Lana Del Rey - Honeymoon

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Another photo and interview preview


Lana Del Rey doesn't always give interviews, but when she does, she makes them count.

The sultry songstress sat down with friend James Franco for V Magazine's fall issue to talk about her new album, the criticisms she faces and, of course, that infamous "anti-feminist" quote.

"The luxury we have as a younger generation is being able to figure out where we want to go from here, which is why I’ve said things like, 'I don’t focus on feminism, I focus on the future,'" she told Franco. "It’s not to say that there’s not more to do in that area. I’ve gotten to witness through history the evolution of so many movements and now I’m standing at the forefront of new technological movements."

She continued, "I’m not undermining other issues. But I feel like that’s obvious, like I shouldn’t even have to bring that up."

Of her new album, "Honeymoon," Del Rey explained, "It's the word that sums up the ultimate dream. I mean, life is a honeymoon, y'know?? Life, love, paradise, freedoms ... that's forever."

Del Rey also appears on the glossy's cover, which was shot by photographer Steven Klein and left totally unretouched.
I don't mind artist regression via the music, but I'm going to need more of those (so) surreal, pastel-washed, Caitlyn-trapped-in-Malibu visuals from "High By The Beach" that had me very piqued. But I understand that was probably all a one-off.
Piling up her hair doesn't seem so much like a regression, but instead more of a complete ownership of her signature style. In the Honeymoon outtakes, she looks ridiculously bland and schoolgirlish, those undignified bangs and that morose stare as if being snapped during truancy. There she allowed herself a break from the go-go mod supreme queen look she's made her own, exuding a simple Lizzie Grant glow, a Nabokovian shine.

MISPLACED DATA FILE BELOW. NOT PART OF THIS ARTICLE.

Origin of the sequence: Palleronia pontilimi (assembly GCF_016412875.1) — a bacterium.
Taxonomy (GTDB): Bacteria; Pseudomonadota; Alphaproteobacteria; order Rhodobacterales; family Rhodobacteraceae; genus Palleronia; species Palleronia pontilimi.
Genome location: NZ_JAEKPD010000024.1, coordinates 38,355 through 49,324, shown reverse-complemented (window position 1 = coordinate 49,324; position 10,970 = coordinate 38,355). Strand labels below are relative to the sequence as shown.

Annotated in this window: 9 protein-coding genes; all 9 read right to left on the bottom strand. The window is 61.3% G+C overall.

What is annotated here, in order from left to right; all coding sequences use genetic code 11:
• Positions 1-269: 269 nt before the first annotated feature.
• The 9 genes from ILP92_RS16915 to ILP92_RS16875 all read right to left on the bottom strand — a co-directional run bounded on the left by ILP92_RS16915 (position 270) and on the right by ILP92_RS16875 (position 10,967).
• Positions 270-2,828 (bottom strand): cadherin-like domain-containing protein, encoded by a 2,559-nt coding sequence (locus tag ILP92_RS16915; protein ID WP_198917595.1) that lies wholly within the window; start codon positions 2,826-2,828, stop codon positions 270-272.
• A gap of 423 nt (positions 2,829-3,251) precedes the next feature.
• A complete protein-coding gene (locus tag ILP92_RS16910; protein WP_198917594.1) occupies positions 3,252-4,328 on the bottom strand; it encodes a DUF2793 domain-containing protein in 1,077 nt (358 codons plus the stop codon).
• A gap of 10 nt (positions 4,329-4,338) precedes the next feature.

But back in the land of glamour, of gods and monsters, there's something striking about her - a reminder of why this pop pastiche embodiment was so curious upon first sight. Her music seems comfortable in its midcentury trappings, but the insertions of gooey melodies and clicking bass are quite welcome, kissing goodbye the hollow Western canyons of Ultraviolence and soaring into some gauzy netherworld where people pop ass in pillbox hats.


Not sure what to expect from an entire album produced by Nowels, Kieron Menzies and her. I guess this is basically going to be that semi-acoustic/etheral album she was talking about before she met Auerbach.
Is it just me or are her boxsets getting more shit?

Paradise - double album in exclusive packaging, 4 art cards, remix album, DVD and exclusive 7" picture disc - £25

Ultraviolence - deluxe album, 4 art cards, exclusive double 12" picture disc vinyl - £40

Honeymoon - album in exclusive packaging, 4 art cards - £35

I was tempted by Honeymoon even though I didn't like the cover, just for completists sake, but I realised you only get 4 of the 10 pictured art cards! I think I'll wait until they realise they've over manufactured & put it in a sale like they did with Ultraviolence.
Does anyone else love the song Flipside? I've caught up with the Ultraviolence era (shame on me, I know...) and it's fantastic.

I love it! It's one of the Ultraviolence songs I most come back to. I don't know why but the intro used to creep me out a bit..

Regarding Honeymoon, I now love the title track but Terrence still hasn't clicked yet!
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